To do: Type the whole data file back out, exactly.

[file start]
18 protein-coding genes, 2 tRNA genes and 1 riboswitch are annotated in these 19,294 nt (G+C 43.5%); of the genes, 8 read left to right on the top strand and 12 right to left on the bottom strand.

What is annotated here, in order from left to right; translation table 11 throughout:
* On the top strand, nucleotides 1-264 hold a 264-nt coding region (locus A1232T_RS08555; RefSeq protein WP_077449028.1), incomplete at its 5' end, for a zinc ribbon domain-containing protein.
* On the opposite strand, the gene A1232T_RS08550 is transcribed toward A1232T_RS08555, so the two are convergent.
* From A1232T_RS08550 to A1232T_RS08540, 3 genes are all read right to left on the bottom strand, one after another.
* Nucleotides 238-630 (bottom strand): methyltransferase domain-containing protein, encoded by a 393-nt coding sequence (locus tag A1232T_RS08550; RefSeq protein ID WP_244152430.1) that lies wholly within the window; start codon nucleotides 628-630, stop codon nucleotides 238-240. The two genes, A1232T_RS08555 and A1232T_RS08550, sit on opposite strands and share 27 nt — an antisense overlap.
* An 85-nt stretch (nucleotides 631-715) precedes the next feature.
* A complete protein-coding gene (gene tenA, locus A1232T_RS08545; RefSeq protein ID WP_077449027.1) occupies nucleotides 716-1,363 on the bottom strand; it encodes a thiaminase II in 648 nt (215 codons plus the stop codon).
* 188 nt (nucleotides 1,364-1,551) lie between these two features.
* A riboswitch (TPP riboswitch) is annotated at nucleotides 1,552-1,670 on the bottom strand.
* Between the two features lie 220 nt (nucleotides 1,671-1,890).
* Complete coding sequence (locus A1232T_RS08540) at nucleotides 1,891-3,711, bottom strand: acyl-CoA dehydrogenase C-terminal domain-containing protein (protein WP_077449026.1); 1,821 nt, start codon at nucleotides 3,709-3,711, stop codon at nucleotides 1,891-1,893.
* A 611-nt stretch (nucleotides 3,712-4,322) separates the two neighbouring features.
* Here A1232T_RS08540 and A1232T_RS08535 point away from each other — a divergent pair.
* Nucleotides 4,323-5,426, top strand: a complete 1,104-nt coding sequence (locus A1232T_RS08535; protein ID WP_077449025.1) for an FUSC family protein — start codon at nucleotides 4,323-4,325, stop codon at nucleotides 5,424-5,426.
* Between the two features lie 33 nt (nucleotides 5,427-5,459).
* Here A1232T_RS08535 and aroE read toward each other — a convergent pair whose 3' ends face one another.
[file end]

18 protein-coding genes, 2 tRNA genes and 1 riboswitch are annotated in these 19,294 nt (G+C 43.5%); of the genes, 8 read left to right on the top strand and 12 right to left on the bottom strand.

What is annotated here, in order from left to right; translation table 11 throughout:
* On the top strand, nucleotides 1-264 hold a 264-nt coding region (locus A1232T_RS08555; RefSeq protein WP_077449028.1), incomplete at its 5' end, for a zinc ribbon domain-containing protein.
* On the opposite strand, the gene A1232T_RS08550 is transcribed toward A1232T_RS08555, so the two are convergent.
* From A1232T_RS08550 to A1232T_RS08540, 3 genes are all read right to left on the bottom strand, one after another.
* Nucleotides 238-630 (bottom strand): methyltransferase domain-containing protein, encoded by a 393-nt coding sequence (locus tag A1232T_RS08550; RefSeq protein ID WP_244152430.1) that lies wholly within the window; start codon nucleotides 628-630, stop codon nucleotides 238-240. The two genes, A1232T_RS08555 and A1232T_RS08550, sit on opposite strands and share 27 nt — an antisense overlap.
* An 85-nt stretch (nucleotides 631-715) precedes the next feature.
* A complete protein-coding gene (gene tenA, locus A1232T_RS08545; RefSeq protein ID WP_077449027.1) occupies nucleotides 716-1,363 on the bottom strand; it encodes a thiaminase II in 648 nt (215 codons plus the stop codon).
* 188 nt (nucleotides 1,364-1,551) lie between these two features.
* A riboswitch (TPP riboswitch) is annotated at nucleotides 1,552-1,670 on the bottom strand.
* Between the two features lie 220 nt (nucleotides 1,671-1,890).
* Complete coding sequence (locus A1232T_RS08540) at nucleotides 1,891-3,711, bottom strand: acyl-CoA dehydrogenase C-terminal domain-containing protein (protein WP_077449026.1); 1,821 nt, start codon at nucleotides 3,709-3,711, stop codon at nucleotides 1,891-1,893.
* A 611-nt stretch (nucleotides 3,712-4,322) separates the two neighbouring features.
* Here A1232T_RS08540 and A1232T_RS08535 point away from each other — a divergent pair.
* Nucleotides 4,323-5,426, top strand: a complete 1,104-nt coding sequence (locus A1232T_RS08535; protein ID WP_077449025.1) for an FUSC family protein — start codon at nucleotides 4,323-4,325, stop codon at nucleotides 5,424-5,426.
* Between the two features lie 33 nt (nucleotides 5,427-5,459).
* Here A1232T_RS08535 and aroE read toward each other — a convergent pair whose 3' ends face one another.